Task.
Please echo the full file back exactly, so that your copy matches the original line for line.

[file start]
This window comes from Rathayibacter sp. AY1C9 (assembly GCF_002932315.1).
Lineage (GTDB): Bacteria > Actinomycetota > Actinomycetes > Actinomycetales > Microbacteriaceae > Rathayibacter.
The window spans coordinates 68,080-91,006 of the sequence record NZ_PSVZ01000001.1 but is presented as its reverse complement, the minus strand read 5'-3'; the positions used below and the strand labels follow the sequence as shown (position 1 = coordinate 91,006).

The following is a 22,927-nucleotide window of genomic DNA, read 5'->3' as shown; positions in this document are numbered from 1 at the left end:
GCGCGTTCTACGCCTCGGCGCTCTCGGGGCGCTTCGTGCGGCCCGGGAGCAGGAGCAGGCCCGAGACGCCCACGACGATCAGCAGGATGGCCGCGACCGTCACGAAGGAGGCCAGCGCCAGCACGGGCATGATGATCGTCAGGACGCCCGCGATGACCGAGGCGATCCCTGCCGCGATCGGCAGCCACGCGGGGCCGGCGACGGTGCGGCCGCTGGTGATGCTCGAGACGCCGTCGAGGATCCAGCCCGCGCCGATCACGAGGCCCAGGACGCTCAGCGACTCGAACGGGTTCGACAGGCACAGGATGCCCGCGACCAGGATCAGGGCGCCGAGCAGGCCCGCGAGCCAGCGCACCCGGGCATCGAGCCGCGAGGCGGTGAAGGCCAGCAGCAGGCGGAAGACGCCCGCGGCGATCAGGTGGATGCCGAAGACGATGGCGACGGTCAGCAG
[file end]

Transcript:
This window comes from Rathayibacter sp. AY1C9 (assembly GCF_002932315.1).
Lineage (GTDB): Bacteria > Actinomycetota > Actinomycetes > Actinomycetales > Microbacteriaceae > Rathayibacter.
The window spans coordinates 68,080-91,006 of the sequence record NZ_PSVZ01000001.1 but is presented as its reverse complement, the minus strand read 5'-3'; the positions used below and the strand labels follow the sequence as shown (position 1 = coordinate 91,006).

The following is a 22,927-nucleotide window of genomic DNA, read 5'->3' as shown; positions in this document are numbered from 1 at the left end:
GCGCGTTCTACGCCTCGGCGCTCTCGGGGCGCTTCGTGCGGCCCGGGAGCAGGAGCAGGCCCGAGACGCCCACGACGATCAGCAGGATGGCCGCGACCGTCACGAAGGAGGCCAGCGCCAGCACGGGCATGATGATCGTCAGGACGCCCGCGATGACCGAGGCGATCCCTGCCGCGATCGGCAGCCACGCGGGGCCGGCGACGGTGCGGCCGCTGGTGATGCTCGAGACGCCGTCGAGGATCCAGCCCGCGCCGATCACGAGGCCCAGGACGCTCAGCGACTCGAACGGGTTCGACAGGCACAGGATGCCCGCGACCAGGATCAGGGCGCCGAGCAGGCCCGCGAGCCAGCGCACCCGGGCATCGAGCCGCGAGGCGGTGAAGGCCAGCAGCAGGCGGAAGACGCCCGCGGCGATCAGGTGGATGCCGAAGACGATGGCGACGGTCAGCAG